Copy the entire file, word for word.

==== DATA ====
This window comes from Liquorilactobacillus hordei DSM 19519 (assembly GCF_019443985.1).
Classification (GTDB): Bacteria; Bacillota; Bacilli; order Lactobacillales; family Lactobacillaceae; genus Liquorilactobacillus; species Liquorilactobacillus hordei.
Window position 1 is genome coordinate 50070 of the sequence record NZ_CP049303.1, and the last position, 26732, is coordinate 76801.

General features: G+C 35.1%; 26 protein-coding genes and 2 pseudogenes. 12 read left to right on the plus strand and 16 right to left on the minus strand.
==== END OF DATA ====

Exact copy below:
This window comes from Liquorilactobacillus hordei DSM 19519 (assembly GCF_019443985.1).
Classification (GTDB): Bacteria; Bacillota; Bacilli; order Lactobacillales; family Lactobacillaceae; genus Liquorilactobacillus; species Liquorilactobacillus hordei.
Window position 1 is genome coordinate 50070 of the sequence record NZ_CP049303.1, and the last position, 26732, is coordinate 76801.

General features: G+C 35.1%; 26 protein-coding genes and 2 pseudogenes. 12 read left to right on the plus strand and 16 right to left on the minus strand.